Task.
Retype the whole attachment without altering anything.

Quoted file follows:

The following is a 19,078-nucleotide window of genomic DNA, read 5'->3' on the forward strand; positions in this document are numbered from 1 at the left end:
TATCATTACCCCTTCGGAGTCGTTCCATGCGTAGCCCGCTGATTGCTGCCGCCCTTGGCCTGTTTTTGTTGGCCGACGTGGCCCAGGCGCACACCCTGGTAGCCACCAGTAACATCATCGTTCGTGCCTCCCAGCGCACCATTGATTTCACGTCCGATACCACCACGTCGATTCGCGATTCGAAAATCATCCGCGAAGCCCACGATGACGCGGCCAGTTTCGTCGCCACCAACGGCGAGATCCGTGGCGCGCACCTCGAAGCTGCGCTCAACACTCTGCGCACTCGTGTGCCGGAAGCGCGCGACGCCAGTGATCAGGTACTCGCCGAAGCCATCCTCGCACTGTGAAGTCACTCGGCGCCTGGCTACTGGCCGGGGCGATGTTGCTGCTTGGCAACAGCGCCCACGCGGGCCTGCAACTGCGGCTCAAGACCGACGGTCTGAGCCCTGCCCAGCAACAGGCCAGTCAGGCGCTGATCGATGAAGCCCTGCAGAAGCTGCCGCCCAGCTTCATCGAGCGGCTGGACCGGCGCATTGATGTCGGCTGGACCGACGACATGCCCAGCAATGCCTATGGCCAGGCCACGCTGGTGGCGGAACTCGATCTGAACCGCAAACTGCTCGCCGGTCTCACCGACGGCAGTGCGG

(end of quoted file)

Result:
The following is a 19,078-nucleotide window of genomic DNA, read 5'->3' on the forward strand; positions in this document are numbered from 1 at the left end:
TATCATTACCCCTTCGGAGTCGTTCCATGCGTAGCCCGCTGATTGCTGCCGCCCTTGGCCTGTTTTTGTTGGCCGACGTGGCCCAGGCGCACACCCTGGTAGCCACCAGTAACATCATCGTTCGTGCCTCCCAGCGCACCATTGATTTCACGTCCGATACCACCACGTCGATTCGCGATTCGAAAATCATCCGCGAAGCCCACGATGACGCGGCCAGTTTCGTCGCCACCAACGGCGAGATCCGTGGCGCGCACCTCGAAGCTGCGCTCAACACTCTGCGCACTCGTGTGCCGGAAGCGCGCGACGCCAGTGATCAGGTACTCGCCGAAGCCATCCTCGCACTGTGAAGTCACTCGGCGCCTGGCTACTGGCCGGGGCGATGTTGCTGCTTGGCAACAGCGCCCACGCGGGCCTGCAACTGCGGCTCAAGACCGACGGTCTGAGCCCTGCCCAGCAACAGGCCAGTCAGGCGCTGATCGATGAAGCCCTGCAGAAGCTGCCGCCCAGCTTCATCGAGCGGCTGGACCGGCGCATTGATGTCGGCTGGACCGACGACATGCCCAGCAATGCCTATGGCCAGGCCACGCTGGTGGCGGAACTCGATCTGAACCGCAAACTGCTCGCCGGTCTCACCGACGGCAGTGCGG